The discussion over governance isn't over, but already Ed Murray is making public his desire to deep freeze East Link. Apparently when he threatened
to figuratively get off the train
if Sound Transit didn't include the First Hill station he wanted on the University Link extension (and hang the cost), he meant it.
And on Friday, SB 5803 proponent Senator Cheryl Pflug (the Republican who represents the 5th District), held a press conference in the state capital announcing legislation that would strip Sound Transit of any money it gets this fall for its East Link light rail project.
The funds would instead be reallocated towards road construction
, including a six lane tunnel under Seattle's central waterfront (apparently Pflug didn't pay attention to that special election earlier this month - Emerald City voters said very clearly they don't want a tunnel
Pflug's shortsighted "Vision 21" proposal for more road capacity
has already been touted over at unSoundPolitics and on the radio by conservative Dori Monson (who hosts a weekday afternoon show on 710 KIRO).
It's a brazen admission from ST opponents. They want to steal potential dollars voters haven't even given to the agency yet
and use it for pavement. It's an outrage and it's totally unacceptable.Eastside citizens and city councils must take notice.
East Link - the crown jewel of Sound Transit's Phase II proposal and the consensus high capacity transit choice of Redmond, Bellevue, Issaquah, and Kirkland - is under assault in Olympia.
But we can prevail and save our extension if we let our voices be heard.
It would be a grave mistake to jeopardize all the hard and thoughtful work that has gone into the current regional package. Ben Schiendelman succinctly nailed down this point in his guest op-ed
from last Tuesday's Seattle Times:
The planning work that has taken place over the past several years, putting together the best projects that serve the most people, is sound. Seattle residents commuting to jobs on the Eastside (like me) and those going the other direction will be well-served. The tens of thousands of students and faculty, patients and doctors at the University of Washington and the UW Medical Center will be well-served. People commuting from Fife, Federal Way and Des Moines, or Northgate, Mountlake Terrace and Lynnwood, into Seattle — our largest employment hub — will be well-served.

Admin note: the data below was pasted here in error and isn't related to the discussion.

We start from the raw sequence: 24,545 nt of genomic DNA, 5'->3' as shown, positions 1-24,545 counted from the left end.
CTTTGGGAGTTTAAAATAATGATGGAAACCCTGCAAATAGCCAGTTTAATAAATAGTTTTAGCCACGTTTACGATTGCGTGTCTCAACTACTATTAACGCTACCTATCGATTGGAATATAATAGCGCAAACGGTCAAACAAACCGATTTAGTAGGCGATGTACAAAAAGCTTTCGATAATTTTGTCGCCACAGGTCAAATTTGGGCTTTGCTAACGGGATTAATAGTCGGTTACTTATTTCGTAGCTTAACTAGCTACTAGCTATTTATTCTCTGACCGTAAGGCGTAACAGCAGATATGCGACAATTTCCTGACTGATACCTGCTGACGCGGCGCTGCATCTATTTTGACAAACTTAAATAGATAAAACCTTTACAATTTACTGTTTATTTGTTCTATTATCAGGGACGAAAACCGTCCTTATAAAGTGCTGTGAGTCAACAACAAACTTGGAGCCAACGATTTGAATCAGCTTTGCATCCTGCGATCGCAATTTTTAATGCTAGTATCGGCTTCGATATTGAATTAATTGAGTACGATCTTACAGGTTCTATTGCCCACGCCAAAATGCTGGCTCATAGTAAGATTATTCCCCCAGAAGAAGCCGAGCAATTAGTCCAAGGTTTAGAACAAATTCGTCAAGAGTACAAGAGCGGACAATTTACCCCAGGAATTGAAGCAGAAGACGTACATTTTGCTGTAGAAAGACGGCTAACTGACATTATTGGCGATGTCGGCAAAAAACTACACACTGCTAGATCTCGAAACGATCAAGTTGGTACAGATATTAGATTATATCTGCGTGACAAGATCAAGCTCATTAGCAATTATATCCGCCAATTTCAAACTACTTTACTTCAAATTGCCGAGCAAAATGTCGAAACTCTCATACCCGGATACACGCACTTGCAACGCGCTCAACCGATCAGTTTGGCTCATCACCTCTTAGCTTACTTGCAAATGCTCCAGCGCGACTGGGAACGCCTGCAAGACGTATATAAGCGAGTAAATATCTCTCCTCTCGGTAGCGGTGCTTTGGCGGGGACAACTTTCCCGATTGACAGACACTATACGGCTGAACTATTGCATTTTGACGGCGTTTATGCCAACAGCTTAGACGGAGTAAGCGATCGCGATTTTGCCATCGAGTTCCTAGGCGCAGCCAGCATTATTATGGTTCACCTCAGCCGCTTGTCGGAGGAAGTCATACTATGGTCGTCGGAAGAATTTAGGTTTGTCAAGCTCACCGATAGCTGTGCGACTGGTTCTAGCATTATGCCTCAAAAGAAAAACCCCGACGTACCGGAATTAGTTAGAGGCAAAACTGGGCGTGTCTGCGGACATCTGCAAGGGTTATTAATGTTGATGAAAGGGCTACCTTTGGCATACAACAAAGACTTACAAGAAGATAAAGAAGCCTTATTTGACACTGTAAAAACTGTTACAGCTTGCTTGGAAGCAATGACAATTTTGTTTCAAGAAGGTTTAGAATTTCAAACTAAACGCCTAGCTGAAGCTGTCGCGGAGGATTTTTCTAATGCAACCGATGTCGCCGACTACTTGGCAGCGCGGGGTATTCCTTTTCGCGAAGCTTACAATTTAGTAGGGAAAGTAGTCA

The Sound Transit board has negotiated a package that benefits everyone in the region. It is what we need. Any new regional agency would reach the same conclusions.
Pflug and fellow Republicans (including many who supported I-912) are still clinging to the idea that we can build our way out of congestion - in a nutshell: More lanes, more highways. Wider is better. Pavement good!
No matter how much we expand capacity, congestion will always
get worse. That's because trying to build your way out is like trying to lose weight by loosening your belt. It just doesn't work. It makes absolutely no sense
.That doesn't mean we can't or shouldn't fund road maintenance, safety improvements, and other needed upgrades.
But if we really want to attack congestion, then the answer is to invest in mass transit systems that allow for mobility choices.
Opponents may complain about social engineering
, but public policy is supposed to influence behavior. (We have these things called laws for a reason). We've been subsidizing automobile use for decades - and that's social engineering.
Sound Transit, again, is the
entity that has proposed a bold, realistic, and innovative plan for moving forward
. With Central Link due to open in 2009, extending the light rail system to serve more communities is only logical.
The region, especially the Eastside (where NPI is headquartered), is hungry for light rail, and the Phase II package looks mighty appetizing.
Link is at the heart of Phase II, but there are other components in the proposal - including significant upgrades to Sounder and ST Express bus service.
People will use transit if it is convenient, accessible, and attractive. Link can be all of those things if it's a truly regional system. And Phase II is the blueprint for taking light rail to that level.
Sound Transit continues to improve and refine Phase II - just last Thursday, the board approved a modification to the proposed line
that makes Tacoma Dome the southern terminus of a Pierce County Link extension instead of a station in Fife.
The board was able to approve that connection because the agency has been fiscally cautious. Voters can trust that Sound Transit is on a solid financial footing and is budgeting so it can deliver on the promises it makes today.
The chief armchair quarterbacks who have crafted this governance shakeup want to rewrite the rules of the game while the game is in progress. That's bad officiating. Worse, their interest in rewriting the rules is not about improving the sport, it's about affecting the outcome of the game itself.
Instead of hindering the process that's underway, the state must do what it can to help. That means playing a supporting role - listening instead of interrupting. We know many wise elected leaders in Olympia understand this because we've had conversations with them.
There's no reason we can't have a discussion about the merits and drawbacks of governance changes later. But this November represents a very critical, rare opportunity to move forward. The people of Puget Sound are ready for a roads and transit package that attacks congestion and provides commuting choices for the future. Instead of politics as usual, let's give progress a chance for a change.